A fact in Sunday’s editorial regarding Rumford’s scheduled vote, June 10, regarding a charter change to allow co-management with Mexico must be clarified: we spoke too soon. There won’t be a vote on this charter change June 10.

Rumford, predictably, has discovered a way to derail a rare issue that their current selectmen can agree upon, through a puzzling procedural quandary that seems suspicious.

Here’s what’s happened: On May 1, Rumford’s charter commission called an emergency meeting to draft new language that would allow Rumford and Mexico to share a town manager.

Selectmen on both riverbanks joyously supported the idea.

Now, some two-and-half weeks later, it’s been revealed that – per this same charter – the commission’s vote was illegal, because there isn’t enough time to hold a public hearing. So, the vote cannot occur June 10.

The solution is a special town meeting on the charter change, which guarantees it is debated loudly and tossed into a political frying pan, from which consensus is consumed. In other words, the Rumford status quo.

Which is the problem. Removing the charter change from the June 10 ballot subjects it to minority rule. Rumford is expecting one of its highest local turnouts in a year this June. Co-management is a major issue.

It makes great sense to allow the greatest number of voters possible to decide it.

We also wonder whether this charter amnesia is intentional. Normally, we disregard conspiracy talk, but this scenario has our tinfoil hats buzzing, and black helicopters swooping into our rearview mirrors.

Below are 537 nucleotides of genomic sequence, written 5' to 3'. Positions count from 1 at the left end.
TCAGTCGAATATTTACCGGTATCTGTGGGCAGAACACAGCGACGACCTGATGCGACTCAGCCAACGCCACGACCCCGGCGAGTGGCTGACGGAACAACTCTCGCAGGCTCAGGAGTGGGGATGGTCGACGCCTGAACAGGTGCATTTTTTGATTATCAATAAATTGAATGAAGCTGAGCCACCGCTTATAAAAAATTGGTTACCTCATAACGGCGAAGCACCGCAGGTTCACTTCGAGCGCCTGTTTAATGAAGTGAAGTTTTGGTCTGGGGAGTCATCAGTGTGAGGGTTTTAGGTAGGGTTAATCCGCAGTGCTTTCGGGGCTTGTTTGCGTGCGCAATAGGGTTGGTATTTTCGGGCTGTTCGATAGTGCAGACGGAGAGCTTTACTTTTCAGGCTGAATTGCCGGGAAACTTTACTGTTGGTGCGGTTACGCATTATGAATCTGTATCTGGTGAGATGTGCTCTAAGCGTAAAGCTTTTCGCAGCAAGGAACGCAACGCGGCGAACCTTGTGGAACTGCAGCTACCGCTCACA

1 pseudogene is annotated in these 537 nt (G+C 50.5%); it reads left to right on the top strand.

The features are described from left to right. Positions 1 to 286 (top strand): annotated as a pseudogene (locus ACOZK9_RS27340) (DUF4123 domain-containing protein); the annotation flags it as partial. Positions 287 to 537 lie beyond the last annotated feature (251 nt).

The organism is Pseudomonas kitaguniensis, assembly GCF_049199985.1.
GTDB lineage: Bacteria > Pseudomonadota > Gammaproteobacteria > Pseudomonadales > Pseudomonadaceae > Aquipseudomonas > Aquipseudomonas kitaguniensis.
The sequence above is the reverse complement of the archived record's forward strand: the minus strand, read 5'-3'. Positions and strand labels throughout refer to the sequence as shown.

Many in Rumford government know the charter’s every nook and cranny. Ignoring the procedural issues raised by the charter commission’s vote for more than two weeks seems suspiciously out-of-character.

At least one charter-watcher should have raised this procedural issue before the commission’s vote, and saved townspeople the headache of being told they would vote on something June 10, only to later discover they cannot.

But where were they? It strains belief that nobody, for two weeks, realized the charter commission acted errantly. This is believable in most other chartered communities, but not Rumford.

There the charter is known, and flexed, too well.

Either way, this delay is a boneheaded mistake, especially by the town’s solicitor, Tom Carey, who is not only tasked with interpreting the charter and statute, but also suggested charter changes for that May 1 meeting.

Rumford’s government and community all seemingly agree on something positive and progressive: pursuing a co-manager with Mexico is a good idea.

In government, unanimous consent usually makes things easy.

Why in Rumford does it make things harder?


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